John Locke vs. John Stuart Mill: Using metaethics to examine claims

Considering strands of liberalism and how each determines right from wrong.

DANIEL JACOBSON: In meta ethics what one tries to do is think about what makes the sorts of claims such as the foundational claims of liberalism true. In the liberal tradition, for instance, there are really two central strands. One is personified by John Locke. That's a natural rights tradition and that finds these rights endowed to us by our creators. So either given to us by god or by some sort of fact about human nature, a slightly different tradition. And then John Stuart Mill on the other hand who thinks that, who defends many of the same sorts of right. But defends them on fundamentally different grounds. Defends them as moral rights because he thinks that they're the sorts of things that need to be protected in order for people to flourish.

So it's a utilitarian argument in the sense that the ultimate value here is happiness or well-being. But it's an indirect utilitarian argument because it says that we shouldn't just evaluate individual actions by trying to estimate their effect in isolation. But rather we should think about the most important moral rules for the governance of society that will be particularly conducive to human happiness. And for Mill he thought that those rules enshrined the kinds of rights that classical liberals focus on. Freedom of conscious, freedom of association, rule of law, autonomy over your mind and body.

Another way of viewing the difference between a Lockean form of liberalism and a Millian form of liberalism is about whether it holds that certain sorts of actions are inherently right or inherently wrong. Locke thought something like that. He thought that somehow or other we could rationally determine the rightness or wrongness, the inherent rightness or wrongness of certain sorts of actions. Kant was another person who thought that. For Mill he thought that what makes actions right or wrong ultimately is there are consequences for human happiness. At the same time though he thought that there was a crucial role for rules, for moral rules and that the rightness and wrongness of actions issues from whether or not they're in accordance with the best set of moral rules where the best set of moral rules are the ones that whose adoption is going to be maximally conducive to happiness.

A central meta ethical question is are certain sorts of actions inherently right or wrong or are they right or wrong in virtue of their consequences. And what I'm suggesting, and Mill was somewhere in between there because he thinks foundationally it's the good, it's happiness. That's the ultimate value. But he also sees moral rules not just as being heuristics, rules of thumb, things that we can apply but then throw away under pressure. To the contrary he thinks that they generate real obligations. Even in extraordinary circumstances where it seems like say violating someone's freedom of speech will be better in terms of its consequences because of political contingencies of the moment. What Mill understood was the stability of having moral rules that we respect in a very stringent way. Maybe not in catastrophe but in ordinary context. We really need to guard against people wanting to make exceptions. We need to guard against people thinking especially about that their own case is different from the general case because we're all biased. We're all biased in favor of ourselves and those we love and the projects that we believe in.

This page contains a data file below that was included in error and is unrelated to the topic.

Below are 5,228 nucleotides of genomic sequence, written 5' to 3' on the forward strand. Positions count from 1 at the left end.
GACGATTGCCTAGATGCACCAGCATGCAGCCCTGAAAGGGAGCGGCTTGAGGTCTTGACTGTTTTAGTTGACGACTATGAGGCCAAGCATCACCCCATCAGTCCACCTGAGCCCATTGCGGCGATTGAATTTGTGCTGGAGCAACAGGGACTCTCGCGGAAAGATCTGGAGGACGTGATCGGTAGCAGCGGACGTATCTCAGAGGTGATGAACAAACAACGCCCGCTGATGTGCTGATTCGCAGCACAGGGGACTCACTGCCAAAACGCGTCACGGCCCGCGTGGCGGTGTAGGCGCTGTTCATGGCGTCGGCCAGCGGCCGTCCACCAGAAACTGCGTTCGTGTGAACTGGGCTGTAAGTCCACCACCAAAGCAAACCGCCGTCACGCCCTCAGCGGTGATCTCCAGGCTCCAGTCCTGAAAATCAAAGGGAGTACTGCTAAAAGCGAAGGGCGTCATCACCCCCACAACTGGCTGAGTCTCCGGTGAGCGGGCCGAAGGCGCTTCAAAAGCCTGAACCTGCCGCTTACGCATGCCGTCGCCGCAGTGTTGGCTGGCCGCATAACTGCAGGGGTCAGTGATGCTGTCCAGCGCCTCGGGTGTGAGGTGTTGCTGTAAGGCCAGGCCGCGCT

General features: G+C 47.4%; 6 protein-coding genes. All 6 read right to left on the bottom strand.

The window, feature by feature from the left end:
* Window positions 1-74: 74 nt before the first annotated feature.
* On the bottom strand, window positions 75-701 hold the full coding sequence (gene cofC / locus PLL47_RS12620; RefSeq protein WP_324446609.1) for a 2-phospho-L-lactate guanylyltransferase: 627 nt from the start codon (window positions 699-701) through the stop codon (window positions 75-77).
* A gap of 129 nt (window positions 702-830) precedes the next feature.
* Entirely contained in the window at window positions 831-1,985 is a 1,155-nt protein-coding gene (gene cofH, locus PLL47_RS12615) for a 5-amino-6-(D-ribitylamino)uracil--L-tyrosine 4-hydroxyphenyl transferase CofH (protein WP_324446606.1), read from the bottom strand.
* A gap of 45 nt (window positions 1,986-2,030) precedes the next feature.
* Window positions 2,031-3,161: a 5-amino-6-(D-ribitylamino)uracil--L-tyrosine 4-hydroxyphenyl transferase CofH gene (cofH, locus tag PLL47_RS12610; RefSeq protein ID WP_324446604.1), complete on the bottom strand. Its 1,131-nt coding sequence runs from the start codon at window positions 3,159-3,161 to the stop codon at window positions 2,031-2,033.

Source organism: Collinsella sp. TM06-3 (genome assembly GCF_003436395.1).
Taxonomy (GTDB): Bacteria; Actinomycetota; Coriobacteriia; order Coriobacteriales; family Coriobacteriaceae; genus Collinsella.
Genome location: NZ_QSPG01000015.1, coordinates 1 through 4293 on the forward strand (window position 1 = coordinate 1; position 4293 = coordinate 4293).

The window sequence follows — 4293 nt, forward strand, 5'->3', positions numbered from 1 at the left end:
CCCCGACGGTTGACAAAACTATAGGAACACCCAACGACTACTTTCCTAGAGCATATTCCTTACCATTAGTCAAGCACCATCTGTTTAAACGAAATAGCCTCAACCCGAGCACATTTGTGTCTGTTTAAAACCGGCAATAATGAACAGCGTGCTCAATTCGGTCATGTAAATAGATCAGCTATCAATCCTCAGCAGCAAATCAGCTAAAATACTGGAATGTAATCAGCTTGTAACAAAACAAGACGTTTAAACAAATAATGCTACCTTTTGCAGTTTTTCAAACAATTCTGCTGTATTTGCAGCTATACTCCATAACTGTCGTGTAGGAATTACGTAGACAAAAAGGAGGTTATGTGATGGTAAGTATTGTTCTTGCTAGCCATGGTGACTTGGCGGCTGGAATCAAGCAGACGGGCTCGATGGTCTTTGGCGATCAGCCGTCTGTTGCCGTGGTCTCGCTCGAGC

And one of the things that we have to be able to do in order to live in society with each other is play by the same rules and implement rules that we can agree are worth playing by even when we think that we can see that breaking one on an occasion would lead to better results.

  • As a branch of analytical philosophy, metaethics explores the status, foundation, and scope of morality. Through this lens we can examine moral claims like those in classical liberalist thought.
  • Two voices stand out when it comes to liberalism and rights: John Locke's naturalistic point of view, and John Stuart Mill's moralistic/utilitarian stance. Locke believed that right and wrong could be determined rationally, while Mill believed in moral rules and the idea that what's right and wrong should be in service of human happiness.
  • Philosophy professor Daniel Jacobson argues that to live in a society, everyone must abide by the same rules and not allow for those rules to be circumvented when convenient.



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Image source: NASA/Big Think